Recent advances have led to an understanding that the hippocampus is involved more broadly than explicit or declarative memory alone. Tasks which involve the acquisition of complex associations involve the hippocampus whether the learning is explicit or implicit. One hippocampal-dependent implicit task is transitive inference (TI). Recently it was suggested that implicit transitive inference does not depend upon the hippocampus (Frank, M. J., O'Reilly, R. C., & Curran, T. 2006. When memory fails, intuition reigns: midazolam enhances implicit inference in humans. Psychological Science, 17, 700–707). The authors demonstrated that intravenous midazolam, which is thought to inactivate the hippocampus, may enhance TI performance. Three critical assumptions are required but not met: 1) that deactivations of other regions could not account for the effect 2) that intravenous midazolam does indeed deactivate the hippocampus and 3) that midazolam influences explicit but not implicit memory. Each of these assumptions is seriously flawed. Consequently, the suggestion that implicit TI does not depend upon the hippocampus is unfounded. amnesic patients with damage to the hippocampus and Introduction The capacity to learn complex stimulus relations and surrounding tissue cannot perform the TI task . express them flexibly is thought to require the hippocam- pus . While the hippocampus has been thought to be A recent study demonstrated that the administration of necessary for explicit but not implicit forms of learning intravenous midazolam improved TI performance in and memory , more recent studies demonstrate hip- human participants  which was argued as evidence pocampal involvement in implicit tasks which require that TI is performed more easily when the hippocampus complex associations [3-8]. One task which involves both does not contribute explicit strategies. The authors argue the acquisition of complex relations, flexible expression that midazolam deactivates the hippocampus because and which may be learned implicitly is the transitive infer- benzodiazepines act on GABA-A receptors , which are ence task [8-13]. At study, participants learn complex rela- densely concentrated in the hippocampus , and tions among stimuli (e.g., A>B, B>C, C>D, D>E) and at because benzodiazepines – in particular midazolam – test, they show flexible expression when an untrained dis- temporarily impair explicit memory formation . The crimination (B?D) is correctly solved (B>D). Functional assertion that intravenous midazolam improves TI per- imaging studies confirm the role of the hippocampus in formance by deactivating the hippocampus depends both implicit and explicit versions of TI [8,14-16] and, entirely upon three premises: 1) that other areas critical to TI are not affected, so that only hippocampal deactivation Page 1 of 3 (page number not for citation purposes) Behavioral and Brain Functions 2007, 3:51 http://www.behavioralandbrainfunctions.com/content/3/1/51 can explain the effect; 2) that midazolam deactivates the whether their inability to perform the inference portion of hippocampus to the point that it no longer functions in a the task was predicated by their inability to acquire the mnemonic capacity; and 3) That midazolam influences premise pairs . That is, amnesics do not reliably learn explicit but not implicit memory. There are serious prob- that B>C and C>D and that alone could account for their lems with all three premises, each of which jeopardize the inability to make the correct inference B>D. While the claim that TI is performed more easily without the hip- amnesic data do not therefore allow strong conclusions pocampus . about performance on just the inference portion of the task, they do tend to disconfirm the hypothesis that "midazolam should improve TI test performance by pre- Discussion In studies where midazolam has been shown to have venting participants from memorizing the stimulus pairs selective effects on the hippocampus, non-human ani- and encouraging greater implicit learning of reinforce- mals receive midazolam as a direct injection into the hip- ment value" [ p. 701]. Furthermore, performance dif- pocampal tissue . The principle action of midazolam ferences between hippocampal amnesia and midazolam- is as a central nervous-system depressant, which is fre- induced amnesia provide further evidence that the effects quently used medicinally as a sedative or as an anti-con- of intravenous midazolam are unlikely to constitute a hip- vulsant. While midazolam may be useful as a reversible pocampal deactivation. lesion when injected directly into the hippocampus, it is not at all clear that the effects are comparable when it is Given the widespread effects of intravenous midazolam in injected intravenously. One might expect the action of regions of cortex other than the hippocampus, it is natural midazolam to be much less circumscribed when it is dis- to question whether the effects of midazolam are limited tributed globally. Indeed, midazolam has been shown to to explicit memory. Several studies show that midazolam decrease regional cerebral blood flow (rCBF) to numerous influences not just explicit, but also implicit memory per- cortical areas other than the hippocampus or surrounding formance [27,28]. While implicit memory is not as pro- cortices . Thus, it is entirely possible that the effects of foundly affected as explicit memory – indeed, explicit midazolam on the TI task are attributable to deactivations performance drops to chance levels – it is nevertheless of areas other than the hippocampus. incorrect to assert that intravenous midazolam does not affect implicit performance. Of the regions shown in human imaging studies to be deactivated by normal concentrations of intravenous Conclusion midazolam, the hippocampus is not among them. Two The existing data do not permit claims about selective studies attempting to discover an effect of midazolam on effects if intravenous midazolam on the human hippoc- rCBF in the hippocampus found no such effects [23,24]. ampus. Rather, the effects of intravenous midazolam Clearly, failure to detect an effect of midazolam on the involve numerous regions of cortex, including frontal and rCBF of the hippocampus does not imply the effects do parietal regions. The assertion that intravenous mida- not exist. However, given a compromised hippocampus zolam selectively deactivates the hippocampus is at best can still mediate hippocampal-dependent tasks  the premature and is more likely to be incorrect. Therefore, burden of proof must be upon those who claim that intra- there is no adequate substantiation for the claim that TI is venous midazolam anesthetizes the hippocampus to the improved by hippocampal deactivation . extent that it does not function effectively in a mnemonic capacity. Moreover, a third study varied the concentration Competing interests of intravenous midazolam and showed a global anesthe- The author(s) declare that they have no competing inter- tizing effect at very high dosages to which the hippocam- ests. pus and parahippocampal regions were particularly resistant compared to other regions of cortex . It References 1. Eichenbaum H, Cohen NJ: From conditioning to conscious recollection: would, therefore, strain credibility to argue that the effects Memory systems of the brain Oxford University Press; 2001. of intravenous midazolam on the hippocampus account 2. Squire LR: Memory and the hippocampus: A synthesis from for its amnesic effects but simply do not reach significance findings with rats, monkeys, and humans. Psych Rev 1992, 99:195-231. when measured by rCBF. 3. Chun MM, Phelps EA: Memory deficits for implicit contextual information in amnesic subjects with hippocampal damage. Nat Neurosci 1999, 2:844-847. Furthermore, were it the case that midazolam selectively 4. Harrison LM, Duggins A, Friston KJ: Encoding uncertainty in the deactivates the hippocampus, one would expect the hippocampus. Neural Netw 2006, 19:535-546. effects of midazolam on TI  to yield performance lev- 5. Ryan JD, Althoff RR, Whitlow S, Cohen NJ: Amnesia is a deficit in relational memory. Psychol Sci 2000, 11:454-461. els comparable to those observed in amnesic patients, but 6. Greene AJ, Gross WL, Elsinger CLD, Rao SM: Hippocampal differ- quite the contrary, amnesics are profoundly impaired on entiation without recognition: an fMRI analysis of the con- the TI task . It is unclear from amnesic performance textual cueing task. Learn Mem 2007, 14:548-553. Page 2 of 3 (page number not for citation purposes) Behavioral and Brain Functions 2007, 3:51 http://www.behavioralandbrainfunctions.com/content/3/1/51 7. Greene AJ: Human hippocampal-dependent tasks: Is aware- ness necessary or sufficient? 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Montpied P, Martin BM, Cottingham SL, Stubblefield BK, Ginns EI, Paul SM: Regional distribution of the GABAA/benzodiazepine receptor (alpha subunit) mRNA in rat brain. J Neurochem 1988, 51:1651-1654. 21. Polster MR, Gray PA, O'Sullivan G, McCarthy RA, Park GR: Com- parison of the sedative and amnesic effects of midazolam and propofol. Br J Anaesth 1993, 70:612-616. 22. Gafford GM, Parsons RG, Helmstetter FJ: Effects of post-training hippocampal injections of midazolam on fear conditioning. Learn Mem 2005, 12:573-578. 23. Veselis RA, Reinsel RA, Beattie BJ, Mawlawi OR, Feshchenko VA, DiResta GR, Larson SM, Blasberg RG: Midazolam changes cere- bral blood flow in discrete brain regions: an H2(15)O posi- tron emission tomography study. Anesthesiology 1997, 87:1106-1117. 24. Bagary M, Fluck E, File SE, Joyce E, Lockwood G, Grasby P: Is benzo- diazepine-induced amnesia due to deactivation of the left prefrontal cortex? Psychopharmacology (Berl) 2000, 150:292-299. 25. Schaefer M, Heinze HJ, Rotte M: Verbal memory encoding in patients with left-sided hippocampal sclerosis. Neuroreport 2006, 17:1219-1223. 26. Reinsel RA, Veselis RA, Dnistrian AM, Feshchenko VA, Beattie BJ, Duff MR: Midazolam decreases cerebral blood flow in the left Publish with Bio Med Central and every prefrontal cortex in a dose-dependent fashion. Int J Neuropsy- scientist can read your work free of charge chopharmacol 2000, 3:117-127. 27. Hirshman E, Passannante A, Henzler A: The effect of midazolam "BioMed Central will be the most significant development for on implicit memory tests. Brain Cogn 1999, 41:351-364. disseminating the results of biomedical researc h in our lifetime." 28. Hirshman E, Passanante A, Arndt J: The effect of midazolam on Sir Paul Nurse, Cancer Research UK the modality-match effect in implicit memory. Brain Res Cogn Brain Res 1999, 7:473-479. 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Behavioral and Brain Functions – Springer Journals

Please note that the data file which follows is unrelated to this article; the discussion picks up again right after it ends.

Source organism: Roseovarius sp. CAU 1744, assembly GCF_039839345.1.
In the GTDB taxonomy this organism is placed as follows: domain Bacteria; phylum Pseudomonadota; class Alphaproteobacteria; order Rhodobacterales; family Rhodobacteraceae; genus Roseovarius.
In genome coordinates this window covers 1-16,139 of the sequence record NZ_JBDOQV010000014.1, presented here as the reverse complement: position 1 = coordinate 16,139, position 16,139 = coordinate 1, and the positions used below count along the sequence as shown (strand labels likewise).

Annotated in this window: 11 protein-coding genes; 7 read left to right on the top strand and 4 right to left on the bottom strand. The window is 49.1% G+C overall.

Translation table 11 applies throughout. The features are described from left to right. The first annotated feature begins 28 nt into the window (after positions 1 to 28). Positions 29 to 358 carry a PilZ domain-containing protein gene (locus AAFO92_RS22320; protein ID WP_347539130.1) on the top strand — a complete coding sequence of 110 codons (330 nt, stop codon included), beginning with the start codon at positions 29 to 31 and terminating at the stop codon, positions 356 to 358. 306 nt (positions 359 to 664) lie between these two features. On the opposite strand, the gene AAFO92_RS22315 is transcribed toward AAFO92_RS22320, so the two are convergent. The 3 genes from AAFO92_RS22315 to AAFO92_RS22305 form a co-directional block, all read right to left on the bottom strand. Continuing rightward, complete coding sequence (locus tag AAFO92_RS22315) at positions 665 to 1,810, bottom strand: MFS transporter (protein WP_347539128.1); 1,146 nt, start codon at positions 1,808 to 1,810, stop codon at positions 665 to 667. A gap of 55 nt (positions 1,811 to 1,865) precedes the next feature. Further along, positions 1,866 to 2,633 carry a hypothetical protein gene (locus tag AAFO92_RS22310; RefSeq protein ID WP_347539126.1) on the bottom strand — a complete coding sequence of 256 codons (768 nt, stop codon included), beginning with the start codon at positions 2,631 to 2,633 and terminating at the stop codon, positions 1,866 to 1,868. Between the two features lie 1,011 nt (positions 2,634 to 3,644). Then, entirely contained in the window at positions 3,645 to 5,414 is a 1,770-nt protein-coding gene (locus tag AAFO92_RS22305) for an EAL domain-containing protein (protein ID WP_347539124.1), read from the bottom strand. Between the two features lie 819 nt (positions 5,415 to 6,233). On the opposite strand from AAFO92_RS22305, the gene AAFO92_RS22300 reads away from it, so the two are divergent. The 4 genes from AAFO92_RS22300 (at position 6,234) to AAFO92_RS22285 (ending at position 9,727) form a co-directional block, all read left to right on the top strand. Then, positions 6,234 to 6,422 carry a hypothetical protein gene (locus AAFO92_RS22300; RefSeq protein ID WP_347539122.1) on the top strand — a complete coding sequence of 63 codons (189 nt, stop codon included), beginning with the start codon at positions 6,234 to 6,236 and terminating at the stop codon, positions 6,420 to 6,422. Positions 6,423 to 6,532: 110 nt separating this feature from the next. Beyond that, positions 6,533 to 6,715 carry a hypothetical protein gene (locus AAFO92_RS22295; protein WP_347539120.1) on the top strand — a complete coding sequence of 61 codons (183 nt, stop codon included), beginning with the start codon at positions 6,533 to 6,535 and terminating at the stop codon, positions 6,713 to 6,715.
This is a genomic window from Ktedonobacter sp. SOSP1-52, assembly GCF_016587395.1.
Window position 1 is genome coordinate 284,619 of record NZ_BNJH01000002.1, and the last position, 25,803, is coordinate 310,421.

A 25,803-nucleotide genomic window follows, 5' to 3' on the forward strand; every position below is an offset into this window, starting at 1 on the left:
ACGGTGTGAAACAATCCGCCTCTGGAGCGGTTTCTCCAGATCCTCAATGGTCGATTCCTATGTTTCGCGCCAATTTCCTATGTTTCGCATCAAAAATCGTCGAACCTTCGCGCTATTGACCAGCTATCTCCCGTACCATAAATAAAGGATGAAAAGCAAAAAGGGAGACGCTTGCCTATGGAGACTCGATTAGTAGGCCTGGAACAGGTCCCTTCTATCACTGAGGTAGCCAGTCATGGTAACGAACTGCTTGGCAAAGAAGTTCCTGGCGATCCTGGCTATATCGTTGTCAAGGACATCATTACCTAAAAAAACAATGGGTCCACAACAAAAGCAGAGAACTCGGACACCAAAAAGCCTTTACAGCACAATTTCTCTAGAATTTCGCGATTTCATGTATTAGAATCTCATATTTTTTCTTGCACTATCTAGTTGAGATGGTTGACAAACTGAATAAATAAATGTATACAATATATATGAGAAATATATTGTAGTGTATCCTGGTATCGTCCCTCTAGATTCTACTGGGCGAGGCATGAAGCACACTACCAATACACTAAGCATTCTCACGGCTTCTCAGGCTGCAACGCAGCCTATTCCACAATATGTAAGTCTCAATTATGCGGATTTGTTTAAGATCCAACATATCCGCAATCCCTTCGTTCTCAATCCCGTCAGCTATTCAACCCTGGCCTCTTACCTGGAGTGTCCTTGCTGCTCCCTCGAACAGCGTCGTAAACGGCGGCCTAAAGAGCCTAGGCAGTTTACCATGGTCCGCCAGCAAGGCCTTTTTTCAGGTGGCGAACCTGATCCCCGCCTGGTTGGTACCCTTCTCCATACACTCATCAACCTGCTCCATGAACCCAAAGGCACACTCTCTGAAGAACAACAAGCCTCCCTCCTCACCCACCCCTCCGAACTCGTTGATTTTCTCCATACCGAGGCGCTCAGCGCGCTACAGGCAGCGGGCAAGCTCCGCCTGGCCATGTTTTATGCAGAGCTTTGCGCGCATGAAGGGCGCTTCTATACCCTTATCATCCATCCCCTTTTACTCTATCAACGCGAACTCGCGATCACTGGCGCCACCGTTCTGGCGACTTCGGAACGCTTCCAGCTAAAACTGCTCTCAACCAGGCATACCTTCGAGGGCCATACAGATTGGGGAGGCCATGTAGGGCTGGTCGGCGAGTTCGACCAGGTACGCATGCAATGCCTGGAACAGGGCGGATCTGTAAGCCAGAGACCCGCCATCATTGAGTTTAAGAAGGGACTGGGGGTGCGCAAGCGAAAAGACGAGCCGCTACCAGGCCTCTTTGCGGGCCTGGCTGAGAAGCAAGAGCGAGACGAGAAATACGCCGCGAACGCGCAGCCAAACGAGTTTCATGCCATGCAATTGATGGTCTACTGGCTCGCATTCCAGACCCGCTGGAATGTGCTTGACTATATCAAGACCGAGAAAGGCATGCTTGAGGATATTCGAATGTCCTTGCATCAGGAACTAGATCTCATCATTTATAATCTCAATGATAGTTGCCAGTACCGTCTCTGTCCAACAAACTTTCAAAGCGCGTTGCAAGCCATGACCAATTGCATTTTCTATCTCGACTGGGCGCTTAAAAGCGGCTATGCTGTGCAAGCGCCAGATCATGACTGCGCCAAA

Published: Sep 24, 2007